In my coaching practice, I see both sides of the coin very clearly and I am often put into the role of mediator between the genders. I relish this role because I can translate the hurt, the emotional charge, the withheld anger (and love) that creates the separation between two hurt people who can’t see the ties between them. There is always hope and possibility in this reconciliation that the past can be put into its place and the future can have re-connection.
The piece I usually start off with men is their inner chauvinist/misogynist. Yes, my friend, if you are a male-born citizen of this world, you have elements of both programmed deep into your system. Like myself on that cold winter day, you may want to debate with me. However, like RJ, I suspect that I could win that argument.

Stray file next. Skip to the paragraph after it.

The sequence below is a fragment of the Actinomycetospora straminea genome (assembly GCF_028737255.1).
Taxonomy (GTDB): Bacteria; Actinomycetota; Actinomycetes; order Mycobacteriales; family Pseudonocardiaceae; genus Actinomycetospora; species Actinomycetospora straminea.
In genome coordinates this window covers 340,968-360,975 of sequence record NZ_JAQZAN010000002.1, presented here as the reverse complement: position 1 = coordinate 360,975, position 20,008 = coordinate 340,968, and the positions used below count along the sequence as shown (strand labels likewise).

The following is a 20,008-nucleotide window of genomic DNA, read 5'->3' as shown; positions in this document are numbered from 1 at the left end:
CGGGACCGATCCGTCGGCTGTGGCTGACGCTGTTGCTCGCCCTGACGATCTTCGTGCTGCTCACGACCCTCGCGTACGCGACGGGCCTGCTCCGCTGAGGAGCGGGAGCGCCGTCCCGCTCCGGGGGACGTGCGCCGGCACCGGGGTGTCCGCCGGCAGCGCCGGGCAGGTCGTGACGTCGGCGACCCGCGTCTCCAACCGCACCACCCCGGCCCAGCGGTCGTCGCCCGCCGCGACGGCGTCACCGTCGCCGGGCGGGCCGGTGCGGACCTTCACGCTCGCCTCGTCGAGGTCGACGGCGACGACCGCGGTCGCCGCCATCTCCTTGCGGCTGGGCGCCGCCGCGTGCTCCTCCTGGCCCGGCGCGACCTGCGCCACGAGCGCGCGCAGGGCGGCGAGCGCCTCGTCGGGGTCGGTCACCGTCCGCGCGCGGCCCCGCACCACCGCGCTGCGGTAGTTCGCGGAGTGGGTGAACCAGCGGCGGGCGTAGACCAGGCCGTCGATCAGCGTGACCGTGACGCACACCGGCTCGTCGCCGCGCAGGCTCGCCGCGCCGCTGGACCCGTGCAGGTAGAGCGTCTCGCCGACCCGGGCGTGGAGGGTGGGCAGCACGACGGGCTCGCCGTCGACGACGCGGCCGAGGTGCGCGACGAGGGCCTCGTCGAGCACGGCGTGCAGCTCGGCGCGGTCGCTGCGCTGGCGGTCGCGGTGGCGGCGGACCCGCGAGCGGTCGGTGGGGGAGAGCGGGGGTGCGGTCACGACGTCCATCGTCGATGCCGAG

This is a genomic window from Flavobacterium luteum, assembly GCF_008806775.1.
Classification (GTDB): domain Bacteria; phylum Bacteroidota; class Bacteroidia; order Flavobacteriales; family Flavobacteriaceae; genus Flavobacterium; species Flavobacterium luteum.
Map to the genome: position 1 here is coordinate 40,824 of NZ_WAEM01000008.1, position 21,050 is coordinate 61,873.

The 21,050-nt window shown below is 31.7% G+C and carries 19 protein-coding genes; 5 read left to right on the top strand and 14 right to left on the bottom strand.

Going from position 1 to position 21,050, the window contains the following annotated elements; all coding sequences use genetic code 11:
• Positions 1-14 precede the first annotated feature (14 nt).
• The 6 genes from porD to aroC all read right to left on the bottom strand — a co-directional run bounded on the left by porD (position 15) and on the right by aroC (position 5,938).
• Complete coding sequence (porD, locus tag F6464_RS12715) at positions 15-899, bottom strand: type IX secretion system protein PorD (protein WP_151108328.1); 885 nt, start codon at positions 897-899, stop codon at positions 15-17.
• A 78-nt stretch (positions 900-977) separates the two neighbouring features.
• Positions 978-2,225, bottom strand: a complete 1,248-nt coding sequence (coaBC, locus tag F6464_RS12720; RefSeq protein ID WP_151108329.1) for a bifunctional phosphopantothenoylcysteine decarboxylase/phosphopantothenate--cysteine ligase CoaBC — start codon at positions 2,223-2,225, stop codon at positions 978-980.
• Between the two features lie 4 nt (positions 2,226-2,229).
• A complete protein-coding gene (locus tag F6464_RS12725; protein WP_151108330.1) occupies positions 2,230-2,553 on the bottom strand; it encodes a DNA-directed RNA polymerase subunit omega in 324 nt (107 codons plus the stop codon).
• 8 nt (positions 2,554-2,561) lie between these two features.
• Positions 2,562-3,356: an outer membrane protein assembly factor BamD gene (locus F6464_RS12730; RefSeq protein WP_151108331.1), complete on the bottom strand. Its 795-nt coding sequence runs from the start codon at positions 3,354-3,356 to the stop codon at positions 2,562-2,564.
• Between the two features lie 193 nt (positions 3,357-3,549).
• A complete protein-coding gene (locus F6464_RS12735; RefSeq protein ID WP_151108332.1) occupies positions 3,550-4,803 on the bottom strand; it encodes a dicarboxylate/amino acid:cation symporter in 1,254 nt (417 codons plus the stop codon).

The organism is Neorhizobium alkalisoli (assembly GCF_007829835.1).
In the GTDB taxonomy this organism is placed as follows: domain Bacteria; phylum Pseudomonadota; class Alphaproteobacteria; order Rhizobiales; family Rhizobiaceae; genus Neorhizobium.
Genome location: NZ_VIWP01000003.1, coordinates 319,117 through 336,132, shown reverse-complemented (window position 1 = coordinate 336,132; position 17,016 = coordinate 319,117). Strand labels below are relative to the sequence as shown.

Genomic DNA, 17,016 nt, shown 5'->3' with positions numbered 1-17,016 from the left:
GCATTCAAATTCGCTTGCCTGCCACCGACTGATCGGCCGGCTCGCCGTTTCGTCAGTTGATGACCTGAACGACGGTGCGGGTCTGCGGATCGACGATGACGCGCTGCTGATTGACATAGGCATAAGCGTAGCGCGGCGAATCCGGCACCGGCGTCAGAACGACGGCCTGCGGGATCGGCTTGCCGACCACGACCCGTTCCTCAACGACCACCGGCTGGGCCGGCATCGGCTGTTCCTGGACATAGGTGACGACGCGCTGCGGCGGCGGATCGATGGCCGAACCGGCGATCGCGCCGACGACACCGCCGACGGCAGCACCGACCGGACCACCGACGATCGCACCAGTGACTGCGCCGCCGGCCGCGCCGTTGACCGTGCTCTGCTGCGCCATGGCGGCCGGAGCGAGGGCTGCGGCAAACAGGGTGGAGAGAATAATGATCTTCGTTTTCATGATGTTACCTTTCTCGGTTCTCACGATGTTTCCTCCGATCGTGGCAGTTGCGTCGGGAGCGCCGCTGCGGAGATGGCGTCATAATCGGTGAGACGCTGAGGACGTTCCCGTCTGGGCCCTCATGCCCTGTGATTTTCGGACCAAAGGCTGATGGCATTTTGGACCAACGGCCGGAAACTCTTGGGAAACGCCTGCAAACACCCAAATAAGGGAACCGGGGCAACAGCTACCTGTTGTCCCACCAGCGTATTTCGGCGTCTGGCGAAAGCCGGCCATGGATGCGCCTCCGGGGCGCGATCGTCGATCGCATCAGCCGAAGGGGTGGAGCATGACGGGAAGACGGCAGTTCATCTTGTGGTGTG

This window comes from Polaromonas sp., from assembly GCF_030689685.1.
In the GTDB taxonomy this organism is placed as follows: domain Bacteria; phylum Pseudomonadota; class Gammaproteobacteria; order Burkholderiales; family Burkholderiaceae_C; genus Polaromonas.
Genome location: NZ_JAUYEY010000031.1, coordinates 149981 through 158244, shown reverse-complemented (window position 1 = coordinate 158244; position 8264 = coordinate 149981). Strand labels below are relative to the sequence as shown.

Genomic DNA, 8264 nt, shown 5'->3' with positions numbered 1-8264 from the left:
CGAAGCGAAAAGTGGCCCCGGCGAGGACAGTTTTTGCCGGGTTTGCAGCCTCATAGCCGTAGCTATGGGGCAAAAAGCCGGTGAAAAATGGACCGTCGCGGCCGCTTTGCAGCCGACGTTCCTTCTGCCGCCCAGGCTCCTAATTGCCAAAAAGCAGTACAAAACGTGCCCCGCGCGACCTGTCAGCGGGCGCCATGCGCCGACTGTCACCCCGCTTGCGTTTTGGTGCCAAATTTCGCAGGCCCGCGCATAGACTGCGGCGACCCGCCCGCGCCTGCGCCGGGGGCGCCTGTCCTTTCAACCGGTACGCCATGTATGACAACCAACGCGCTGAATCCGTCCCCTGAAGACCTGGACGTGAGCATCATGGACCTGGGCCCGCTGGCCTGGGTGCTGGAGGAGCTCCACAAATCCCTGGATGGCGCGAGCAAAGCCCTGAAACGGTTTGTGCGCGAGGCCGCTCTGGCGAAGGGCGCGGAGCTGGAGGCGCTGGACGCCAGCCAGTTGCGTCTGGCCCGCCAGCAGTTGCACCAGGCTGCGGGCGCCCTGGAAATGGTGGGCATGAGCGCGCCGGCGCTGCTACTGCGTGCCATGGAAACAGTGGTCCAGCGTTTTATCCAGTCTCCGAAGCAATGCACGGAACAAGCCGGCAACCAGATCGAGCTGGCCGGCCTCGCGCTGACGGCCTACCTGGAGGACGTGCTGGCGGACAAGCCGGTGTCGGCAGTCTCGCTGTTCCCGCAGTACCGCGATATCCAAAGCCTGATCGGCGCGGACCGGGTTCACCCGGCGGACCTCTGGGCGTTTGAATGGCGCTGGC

After you surrender, I would say something to you that I said to myself. “It’s okay. You’re not a bad man. It’s time to see what lies beneath your hood”. Without seeing those viewpoints, they will run you and like generations before you unwilling to look at it, it creates harm for members of other genders in your life.
I challenge you with this personal self-inquiry. “Are you willing to look at your own inner chauvinist and see the impact on the women in your life?”
For those wanting to explore more, I applaud you and know that your journey will be beneficial. Read books and articles, listen to women speak, and subscribe to my podcast, Tuff Love, where I frequently speak to this topic and how we can all uplevel our ways of relating.